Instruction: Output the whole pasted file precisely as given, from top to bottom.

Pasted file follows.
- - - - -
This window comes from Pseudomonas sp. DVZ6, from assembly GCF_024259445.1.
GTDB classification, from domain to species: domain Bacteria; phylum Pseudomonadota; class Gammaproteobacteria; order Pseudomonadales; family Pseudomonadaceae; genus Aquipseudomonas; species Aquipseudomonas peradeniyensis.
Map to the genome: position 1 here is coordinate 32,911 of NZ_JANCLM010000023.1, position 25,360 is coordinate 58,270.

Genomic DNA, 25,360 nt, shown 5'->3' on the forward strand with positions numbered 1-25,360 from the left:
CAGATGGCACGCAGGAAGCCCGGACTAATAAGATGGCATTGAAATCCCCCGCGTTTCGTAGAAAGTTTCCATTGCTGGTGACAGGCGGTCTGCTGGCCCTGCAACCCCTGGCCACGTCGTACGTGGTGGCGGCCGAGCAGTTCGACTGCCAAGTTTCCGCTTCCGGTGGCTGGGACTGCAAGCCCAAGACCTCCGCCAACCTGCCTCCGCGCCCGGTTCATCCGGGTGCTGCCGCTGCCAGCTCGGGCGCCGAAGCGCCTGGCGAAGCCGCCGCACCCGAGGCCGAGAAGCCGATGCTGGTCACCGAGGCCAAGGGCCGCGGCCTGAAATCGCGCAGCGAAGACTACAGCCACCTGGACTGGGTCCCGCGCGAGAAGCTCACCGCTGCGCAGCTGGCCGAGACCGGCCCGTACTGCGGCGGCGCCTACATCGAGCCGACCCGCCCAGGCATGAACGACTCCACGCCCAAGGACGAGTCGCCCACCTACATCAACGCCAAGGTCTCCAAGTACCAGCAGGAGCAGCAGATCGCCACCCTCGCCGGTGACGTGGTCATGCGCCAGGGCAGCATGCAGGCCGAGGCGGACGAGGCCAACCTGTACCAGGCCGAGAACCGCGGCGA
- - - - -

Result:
This window comes from Pseudomonas sp. DVZ6, from assembly GCF_024259445.1.
GTDB classification, from domain to species: domain Bacteria; phylum Pseudomonadota; class Gammaproteobacteria; order Pseudomonadales; family Pseudomonadaceae; genus Aquipseudomonas; species Aquipseudomonas peradeniyensis.
Map to the genome: position 1 here is coordinate 32,911 of NZ_JANCLM010000023.1, position 25,360 is coordinate 58,270.

Genomic DNA, 25,360 nt, shown 5'->3' on the forward strand with positions numbered 1-25,360 from the left:
CAGATGGCACGCAGGAAGCCCGGACTAATAAGATGGCATTGAAATCCCCCGCGTTTCGTAGAAAGTTTCCATTGCTGGTGACAGGCGGTCTGCTGGCCCTGCAACCCCTGGCCACGTCGTACGTGGTGGCGGCCGAGCAGTTCGACTGCCAAGTTTCCGCTTCCGGTGGCTGGGACTGCAAGCCCAAGACCTCCGCCAACCTGCCTCCGCGCCCGGTTCATCCGGGTGCTGCCGCTGCCAGCTCGGGCGCCGAAGCGCCTGGCGAAGCCGCCGCACCCGAGGCCGAGAAGCCGATGCTGGTCACCGAGGCCAAGGGCCGCGGCCTGAAATCGCGCAGCGAAGACTACAGCCACCTGGACTGGGTCCCGCGCGAGAAGCTCACCGCTGCGCAGCTGGCCGAGACCGGCCCGTACTGCGGCGGCGCCTACATCGAGCCGACCCGCCCAGGCATGAACGACTCCACGCCCAAGGACGAGTCGCCCACCTACATCAACGCCAAGGTCTCCAAGTACCAGCAGGAGCAGCAGATCGCCACCCTCGCCGGTGACGTGGTCATGCGCCAGGGCAGCATGCAGGCCGAGGCGGACGAGGCCAACCTGTACCAGGCCGAGAACCGCGGCGA